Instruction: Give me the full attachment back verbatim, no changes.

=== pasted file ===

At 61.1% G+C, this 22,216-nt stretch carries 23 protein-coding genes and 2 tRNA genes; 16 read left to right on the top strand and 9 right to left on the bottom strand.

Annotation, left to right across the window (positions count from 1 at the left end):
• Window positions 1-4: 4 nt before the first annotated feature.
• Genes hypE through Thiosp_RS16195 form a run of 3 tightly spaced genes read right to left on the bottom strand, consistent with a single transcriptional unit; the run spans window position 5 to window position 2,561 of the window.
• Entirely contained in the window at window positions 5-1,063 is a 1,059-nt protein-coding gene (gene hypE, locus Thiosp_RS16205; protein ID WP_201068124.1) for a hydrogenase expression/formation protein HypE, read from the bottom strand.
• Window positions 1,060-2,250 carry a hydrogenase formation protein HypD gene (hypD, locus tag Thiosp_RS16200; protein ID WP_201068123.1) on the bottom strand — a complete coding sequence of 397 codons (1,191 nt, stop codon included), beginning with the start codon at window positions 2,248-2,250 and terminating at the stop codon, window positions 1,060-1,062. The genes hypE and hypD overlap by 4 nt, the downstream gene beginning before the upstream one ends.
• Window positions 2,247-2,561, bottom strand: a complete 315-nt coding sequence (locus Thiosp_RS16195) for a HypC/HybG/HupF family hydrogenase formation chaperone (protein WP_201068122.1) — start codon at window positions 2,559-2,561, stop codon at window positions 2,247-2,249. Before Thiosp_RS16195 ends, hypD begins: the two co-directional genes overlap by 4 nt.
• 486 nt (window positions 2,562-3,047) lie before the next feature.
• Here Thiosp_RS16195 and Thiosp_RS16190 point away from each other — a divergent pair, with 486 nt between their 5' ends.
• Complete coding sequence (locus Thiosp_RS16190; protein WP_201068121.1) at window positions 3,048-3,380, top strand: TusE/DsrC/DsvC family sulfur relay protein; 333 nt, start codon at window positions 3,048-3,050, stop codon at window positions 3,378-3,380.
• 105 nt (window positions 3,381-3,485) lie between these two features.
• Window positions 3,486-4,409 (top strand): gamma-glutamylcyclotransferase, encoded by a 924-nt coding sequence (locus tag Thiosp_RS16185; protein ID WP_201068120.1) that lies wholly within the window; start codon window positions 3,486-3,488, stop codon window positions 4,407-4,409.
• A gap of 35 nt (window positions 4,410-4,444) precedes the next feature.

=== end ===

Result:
At 61.1% G+C, this 22,216-nt stretch carries 23 protein-coding genes and 2 tRNA genes; 16 read left to right on the top strand and 9 right to left on the bottom strand.

Annotation, left to right across the window (positions count from 1 at the left end):
• Window positions 1-4: 4 nt before the first annotated feature.
• Genes hypE through Thiosp_RS16195 form a run of 3 tightly spaced genes read right to left on the bottom strand, consistent with a single transcriptional unit; the run spans window position 5 to window position 2,561 of the window.
• Entirely contained in the window at window positions 5-1,063 is a 1,059-nt protein-coding gene (gene hypE, locus Thiosp_RS16205; protein ID WP_201068124.1) for a hydrogenase expression/formation protein HypE, read from the bottom strand.
• Window positions 1,060-2,250 carry a hydrogenase formation protein HypD gene (hypD, locus tag Thiosp_RS16200; protein ID WP_201068123.1) on the bottom strand — a complete coding sequence of 397 codons (1,191 nt, stop codon included), beginning with the start codon at window positions 2,248-2,250 and terminating at the stop codon, window positions 1,060-1,062. The genes hypE and hypD overlap by 4 nt, the downstream gene beginning before the upstream one ends.
• Window positions 2,247-2,561, bottom strand: a complete 315-nt coding sequence (locus Thiosp_RS16195) for a HypC/HybG/HupF family hydrogenase formation chaperone (protein WP_201068122.1) — start codon at window positions 2,559-2,561, stop codon at window positions 2,247-2,249. Before Thiosp_RS16195 ends, hypD begins: the two co-directional genes overlap by 4 nt.
• 486 nt (window positions 2,562-3,047) lie before the next feature.
• Here Thiosp_RS16195 and Thiosp_RS16190 point away from each other — a divergent pair, with 486 nt between their 5' ends.
• Complete coding sequence (locus Thiosp_RS16190; protein WP_201068121.1) at window positions 3,048-3,380, top strand: TusE/DsrC/DsvC family sulfur relay protein; 333 nt, start codon at window positions 3,048-3,050, stop codon at window positions 3,378-3,380.
• 105 nt (window positions 3,381-3,485) lie between these two features.
• Window positions 3,486-4,409 (top strand): gamma-glutamylcyclotransferase, encoded by a 924-nt coding sequence (locus tag Thiosp_RS16185; protein ID WP_201068120.1) that lies wholly within the window; start codon window positions 3,486-3,488, stop codon window positions 4,407-4,409.
• A gap of 35 nt (window positions 4,410-4,444) precedes the next feature.